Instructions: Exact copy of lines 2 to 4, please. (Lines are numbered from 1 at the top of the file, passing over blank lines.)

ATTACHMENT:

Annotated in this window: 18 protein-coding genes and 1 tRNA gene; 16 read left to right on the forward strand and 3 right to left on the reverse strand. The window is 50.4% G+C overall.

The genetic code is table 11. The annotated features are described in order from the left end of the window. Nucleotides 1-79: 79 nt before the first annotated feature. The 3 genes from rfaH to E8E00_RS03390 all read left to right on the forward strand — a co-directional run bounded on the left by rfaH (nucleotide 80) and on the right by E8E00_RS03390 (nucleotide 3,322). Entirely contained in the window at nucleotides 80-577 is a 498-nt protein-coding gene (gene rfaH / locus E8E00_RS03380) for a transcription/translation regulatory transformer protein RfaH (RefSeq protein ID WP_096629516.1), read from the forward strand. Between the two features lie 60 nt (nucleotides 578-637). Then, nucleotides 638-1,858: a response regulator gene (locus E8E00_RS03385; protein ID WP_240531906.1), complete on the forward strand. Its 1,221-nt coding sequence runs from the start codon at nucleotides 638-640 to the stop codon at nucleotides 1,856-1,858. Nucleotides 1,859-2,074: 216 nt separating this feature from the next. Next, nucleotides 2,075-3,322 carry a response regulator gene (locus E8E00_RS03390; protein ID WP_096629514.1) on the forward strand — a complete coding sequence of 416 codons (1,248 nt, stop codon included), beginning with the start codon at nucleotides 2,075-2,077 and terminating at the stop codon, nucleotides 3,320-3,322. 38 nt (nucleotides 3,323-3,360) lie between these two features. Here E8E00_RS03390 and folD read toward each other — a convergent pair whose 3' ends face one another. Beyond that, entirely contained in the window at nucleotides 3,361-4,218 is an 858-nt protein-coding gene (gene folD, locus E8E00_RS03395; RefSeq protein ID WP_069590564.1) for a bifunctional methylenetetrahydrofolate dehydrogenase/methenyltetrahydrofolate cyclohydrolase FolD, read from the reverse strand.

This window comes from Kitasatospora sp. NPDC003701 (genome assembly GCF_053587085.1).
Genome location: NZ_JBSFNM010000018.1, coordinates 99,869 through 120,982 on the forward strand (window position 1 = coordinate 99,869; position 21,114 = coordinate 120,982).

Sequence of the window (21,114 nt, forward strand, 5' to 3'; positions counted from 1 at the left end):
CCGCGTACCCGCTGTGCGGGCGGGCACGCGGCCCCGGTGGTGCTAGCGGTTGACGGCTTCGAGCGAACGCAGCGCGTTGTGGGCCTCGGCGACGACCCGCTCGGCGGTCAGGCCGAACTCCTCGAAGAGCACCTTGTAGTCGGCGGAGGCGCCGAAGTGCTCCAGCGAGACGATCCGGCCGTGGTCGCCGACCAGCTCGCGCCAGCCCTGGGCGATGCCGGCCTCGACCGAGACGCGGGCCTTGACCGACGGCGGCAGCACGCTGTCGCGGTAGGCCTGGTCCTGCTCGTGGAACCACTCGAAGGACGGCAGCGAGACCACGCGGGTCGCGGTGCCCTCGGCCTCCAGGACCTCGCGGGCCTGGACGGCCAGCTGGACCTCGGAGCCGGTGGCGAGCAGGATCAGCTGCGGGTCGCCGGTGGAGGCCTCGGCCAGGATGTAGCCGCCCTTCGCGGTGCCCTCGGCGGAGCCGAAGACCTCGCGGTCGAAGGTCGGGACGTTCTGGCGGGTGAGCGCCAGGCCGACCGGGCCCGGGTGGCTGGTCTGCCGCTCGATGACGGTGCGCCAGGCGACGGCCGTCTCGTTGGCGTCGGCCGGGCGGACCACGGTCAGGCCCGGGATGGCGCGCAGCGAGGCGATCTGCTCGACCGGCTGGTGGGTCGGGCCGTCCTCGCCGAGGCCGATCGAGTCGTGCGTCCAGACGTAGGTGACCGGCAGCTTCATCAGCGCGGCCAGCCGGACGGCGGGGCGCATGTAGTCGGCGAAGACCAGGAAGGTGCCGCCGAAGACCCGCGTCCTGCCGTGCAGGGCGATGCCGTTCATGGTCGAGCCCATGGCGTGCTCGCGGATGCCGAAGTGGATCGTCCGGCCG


The genetic code is table 11. The annotated features are described in order from the left end of the window. Nucleotides 1-79: 79 nt before the first annotated feature. The 3 genes from rfaH to E8E00_RS03390 all read left to right on the forward strand — a co-directional run bounded on the left by rfaH (nucleotide 80) and on the right by E8E00_RS03390 (nucleotide 3,322). Entirely contained in the window at nucleotides 80-577 is a 498-nt protein-coding gene (gene rfaH / locus E8E00_RS03380) for a transcription/translation regulatory transformer protein RfaH (RefSeq protein ID WP_096629516.1), read from the forward strand. Between the two features lie 60 nt (nucleotides 578-637). Then, nucleotides 638-1,858: a response regulator gene (locus E8E00_RS03385; protein ID WP_240531906.1), complete on the forward strand. Its 1,221-nt coding sequence runs from the start codon at nucleotides 638-640 to the stop codon at nucleotides 1,856-1,858. Nucleotides 1,859-2,074: 216 nt separating this feature from the next. Next, nucleotides 2,075-3,322 carry a response regulator gene (locus E8E00_RS03390; protein ID WP_096629514.1) on the forward strand — a complete coding sequence of 416 codons (1,248 nt, stop codon included), beginning with the start codon at nucleotides 2,075-2,077 and terminating at the stop codon, nucleotides 3,320-3,322. 38 nt (nucleotides 3,323-3,360) lie between these two features. Here E8E00_RS03390 and folD read toward each other — a convergent pair whose 3' ends face one another. Beyond that, entirely contained in the window at nucleotides 3,361-4,218 is an 858-nt protein-coding gene (gene folD, locus E8E00_RS03395; RefSeq protein ID WP_069590564.1) for a bifunctional methylenetetrahydrofolate dehydrogenase/methenyltetrahydrofolate cyclohydrolase FolD, read from the reverse strand.

This window comes from Kitasatospora sp. NPDC003701 (genome assembly GCF_053587085.1).
Genome location: NZ_JBSFNM010000018.1, coordinates 99,869 through 120,982 on the forward strand (window position 1 = coordinate 99,869; position 21,114 = coordinate 120,982).